The name Kim Borg will be familiar to many opera lovers, given that he was something of a stalwart in European opera houses following his debut in 1951. However, he has seldom been the centre of attention on disc, so it is particularly pleasing that this recital has been issued. Although Borg sang a mixture of baritone, bass and bass-baritone roles during his career, it is as a bass that he appears to have particularly distinguished himself, his Met debut as Mozart's Count Almaviva notwithstanding. This collection of his recordings concentrates solely on his bass roles and displays the artist to great effect.
The first track on the disc, 'O Isis und Osiris' from Mozart's Die Zauberflöte, instantly reveals Borg's key strengths, namely a beautiful warm timbre, resonant low notes, a sense of generosity, and an innate musicality. The voice was not as glossy or expansive as, for example, that of his illustrious contemporary, Boris Christoff, but this is more than made up for with class, finesse and quality.
Although the majority of Borg's repertoire was of a serious bent, his rendition of 'La calumnia' from Rossini's Il Barbiere di Siviglia shows that he was also a gifted comedian. His interpretation is excellently judged and sustains interest throughout what can sometimes be a rather tedious piece. There are touches which are uniquely his own, such as some fun, exaggerated pronunciation, but they are all within the realms of good taste and bear repeated listening.
The disc includes four great Verdi bass arias from I Vespri siciliani, Simon Boccanegra, Don Carlo and Nabucco. Of these, the first three are really first class, with excellent, detailed phrasing and a real depth of feeling. The Don Carlo aria ('Ella giammai m'amò!') in particular is as fine account of this wonderful scene as I have ever heard, aided by some marvellous playing from the Bamberg Symphony Orchestra under Artur Rother. Borg is an immensely sympathetic Phillip II and explores a wide emotional palette in his interpretation: he is clearly deeply saddened that Elizabeth doesn't love him, as well as embittered and suffering from a blow to his pride. From a vocal point of view, there is great richness of colour and a beautifully nuanced line, with excellent legato in the 'Dormirò sol' section.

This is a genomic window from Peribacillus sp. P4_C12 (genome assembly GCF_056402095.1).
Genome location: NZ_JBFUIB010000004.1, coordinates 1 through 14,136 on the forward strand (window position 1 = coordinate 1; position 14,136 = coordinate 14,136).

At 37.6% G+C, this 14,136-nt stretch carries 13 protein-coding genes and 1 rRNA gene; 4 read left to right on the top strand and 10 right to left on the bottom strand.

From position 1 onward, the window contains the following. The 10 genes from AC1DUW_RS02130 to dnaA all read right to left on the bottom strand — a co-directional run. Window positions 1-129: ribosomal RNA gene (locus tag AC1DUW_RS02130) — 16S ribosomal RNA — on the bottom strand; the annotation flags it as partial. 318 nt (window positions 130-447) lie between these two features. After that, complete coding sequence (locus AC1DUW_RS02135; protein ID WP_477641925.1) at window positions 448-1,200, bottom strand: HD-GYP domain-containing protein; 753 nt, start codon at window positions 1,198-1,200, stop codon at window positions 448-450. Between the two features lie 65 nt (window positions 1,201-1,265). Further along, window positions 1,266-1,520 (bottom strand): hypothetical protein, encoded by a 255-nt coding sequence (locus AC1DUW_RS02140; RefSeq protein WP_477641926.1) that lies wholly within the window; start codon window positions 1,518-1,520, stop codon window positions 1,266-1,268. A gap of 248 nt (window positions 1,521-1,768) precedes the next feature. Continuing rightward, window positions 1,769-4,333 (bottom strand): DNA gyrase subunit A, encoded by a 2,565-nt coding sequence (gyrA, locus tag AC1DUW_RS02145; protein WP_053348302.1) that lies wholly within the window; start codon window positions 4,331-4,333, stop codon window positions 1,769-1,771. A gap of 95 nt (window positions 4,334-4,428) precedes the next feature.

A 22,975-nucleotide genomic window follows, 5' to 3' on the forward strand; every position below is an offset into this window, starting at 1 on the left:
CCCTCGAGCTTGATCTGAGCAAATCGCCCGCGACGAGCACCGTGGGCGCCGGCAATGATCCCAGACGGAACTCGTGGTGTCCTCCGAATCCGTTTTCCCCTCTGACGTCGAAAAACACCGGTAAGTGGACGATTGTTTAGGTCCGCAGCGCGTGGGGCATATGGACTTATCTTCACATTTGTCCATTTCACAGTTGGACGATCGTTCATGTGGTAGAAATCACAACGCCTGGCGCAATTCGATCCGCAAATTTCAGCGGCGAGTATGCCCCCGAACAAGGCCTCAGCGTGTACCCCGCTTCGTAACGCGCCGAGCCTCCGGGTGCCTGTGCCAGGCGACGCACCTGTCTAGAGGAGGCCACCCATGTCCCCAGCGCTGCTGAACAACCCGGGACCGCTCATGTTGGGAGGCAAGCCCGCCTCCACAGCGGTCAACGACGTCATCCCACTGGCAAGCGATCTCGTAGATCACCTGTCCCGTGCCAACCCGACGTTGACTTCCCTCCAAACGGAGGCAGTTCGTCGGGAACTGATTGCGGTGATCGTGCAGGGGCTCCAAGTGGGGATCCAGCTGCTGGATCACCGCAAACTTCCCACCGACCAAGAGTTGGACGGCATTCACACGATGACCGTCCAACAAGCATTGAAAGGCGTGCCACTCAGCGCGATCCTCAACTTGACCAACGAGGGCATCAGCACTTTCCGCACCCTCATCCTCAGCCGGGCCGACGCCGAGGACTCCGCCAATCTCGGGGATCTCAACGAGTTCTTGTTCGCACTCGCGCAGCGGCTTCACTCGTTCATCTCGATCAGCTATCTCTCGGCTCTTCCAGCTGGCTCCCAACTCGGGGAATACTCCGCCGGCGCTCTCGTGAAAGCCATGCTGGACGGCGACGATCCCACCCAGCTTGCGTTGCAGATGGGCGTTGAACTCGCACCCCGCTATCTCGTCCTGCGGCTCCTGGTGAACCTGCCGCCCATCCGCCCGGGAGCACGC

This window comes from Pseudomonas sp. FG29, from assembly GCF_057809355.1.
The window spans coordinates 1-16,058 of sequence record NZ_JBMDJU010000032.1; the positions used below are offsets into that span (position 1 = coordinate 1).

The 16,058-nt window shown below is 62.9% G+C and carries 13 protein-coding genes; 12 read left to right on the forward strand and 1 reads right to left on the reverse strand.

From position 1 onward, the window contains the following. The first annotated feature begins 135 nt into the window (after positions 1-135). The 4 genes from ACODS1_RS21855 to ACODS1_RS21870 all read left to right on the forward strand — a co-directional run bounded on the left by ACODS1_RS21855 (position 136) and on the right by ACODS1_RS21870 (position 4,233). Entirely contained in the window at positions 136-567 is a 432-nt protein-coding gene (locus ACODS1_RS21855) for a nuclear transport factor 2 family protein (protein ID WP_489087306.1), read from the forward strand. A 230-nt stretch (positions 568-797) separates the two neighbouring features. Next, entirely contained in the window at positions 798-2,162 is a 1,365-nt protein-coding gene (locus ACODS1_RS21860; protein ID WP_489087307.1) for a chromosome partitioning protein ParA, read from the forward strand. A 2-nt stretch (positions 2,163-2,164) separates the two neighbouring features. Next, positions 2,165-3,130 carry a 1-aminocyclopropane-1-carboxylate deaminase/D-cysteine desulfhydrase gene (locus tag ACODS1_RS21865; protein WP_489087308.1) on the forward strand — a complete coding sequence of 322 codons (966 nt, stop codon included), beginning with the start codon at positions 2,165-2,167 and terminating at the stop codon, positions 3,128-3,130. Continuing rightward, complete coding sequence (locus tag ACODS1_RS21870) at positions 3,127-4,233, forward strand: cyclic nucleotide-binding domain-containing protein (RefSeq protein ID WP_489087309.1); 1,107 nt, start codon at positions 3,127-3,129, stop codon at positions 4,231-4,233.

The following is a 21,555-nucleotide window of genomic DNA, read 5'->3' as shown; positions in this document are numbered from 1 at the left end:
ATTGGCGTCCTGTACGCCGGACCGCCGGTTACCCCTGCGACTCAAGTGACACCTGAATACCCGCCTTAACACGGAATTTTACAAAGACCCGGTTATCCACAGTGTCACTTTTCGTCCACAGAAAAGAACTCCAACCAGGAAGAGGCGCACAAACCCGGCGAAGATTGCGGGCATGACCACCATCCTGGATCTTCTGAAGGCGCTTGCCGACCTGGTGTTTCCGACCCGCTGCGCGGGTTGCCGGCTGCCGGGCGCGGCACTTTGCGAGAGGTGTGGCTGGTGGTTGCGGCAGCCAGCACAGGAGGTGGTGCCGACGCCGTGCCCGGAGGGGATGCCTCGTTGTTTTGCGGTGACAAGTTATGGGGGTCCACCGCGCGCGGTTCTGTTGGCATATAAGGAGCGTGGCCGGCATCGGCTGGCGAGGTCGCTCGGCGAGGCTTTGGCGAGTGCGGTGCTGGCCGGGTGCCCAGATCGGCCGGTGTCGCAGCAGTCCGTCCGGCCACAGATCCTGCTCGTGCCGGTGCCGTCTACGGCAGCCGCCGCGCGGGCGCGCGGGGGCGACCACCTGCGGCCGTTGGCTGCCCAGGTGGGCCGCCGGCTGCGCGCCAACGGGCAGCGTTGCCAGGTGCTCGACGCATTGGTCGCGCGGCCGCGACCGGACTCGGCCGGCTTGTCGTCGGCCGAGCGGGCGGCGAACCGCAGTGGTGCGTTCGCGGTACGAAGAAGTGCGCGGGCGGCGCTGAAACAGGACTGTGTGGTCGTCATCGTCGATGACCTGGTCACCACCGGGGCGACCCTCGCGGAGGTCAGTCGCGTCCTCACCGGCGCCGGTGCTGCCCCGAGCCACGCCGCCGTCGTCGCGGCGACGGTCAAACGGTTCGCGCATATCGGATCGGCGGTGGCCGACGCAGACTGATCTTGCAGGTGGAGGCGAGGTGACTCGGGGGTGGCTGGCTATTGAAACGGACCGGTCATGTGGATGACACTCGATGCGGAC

Unfortunately, the aria from Nabucco, Zaccaria's great rousing scene, is less successful. This is partly because it is performed in German. Although, in principal, I have no objection to pieces being presented in translation, early Verdi appears not to work at all in German. The spirited, rhythmic accompaniments and strong melodies are so inherently linked to the sound of the Italian language. But in German, the melodic line gets broken up by far stronger articulation and as such this performance is bereft of legato; it feels somewhat trivialised, almost jaunty. I am sure Borg could convince in this piece in the original language, but even then I don't think it would have been the ideal vehicle for him: he is taxed by the unsympathetic top notes in the cabaletta and there is nothing stentorian about his vocal colour, such an asset in this role. It was in the later, more sensitively written Verdi bass roles where Borg really excelled.
The most distinguished performance on the disc, though, is that of King Mark's great scene from Wagner's Tristan und Isolde ('Tatest du's wirklich?'). This is quite simply ideal: Borg is perfectly suited to what is essentially a lyrical role, in Wagnerian terms. He has the ability to communicate feeling very intensely and achieves the same effect in the excerpt 'Smirjeny inok v delakh' from Mussorgsky's Boris Godunov.
This is a thoroughly enjoyable recital disc and one which I will return to again and again, grateful for having had the opportunity to better acquaint myself with the art of a famous name from the 1950s, 60s and 70s.
By John Woods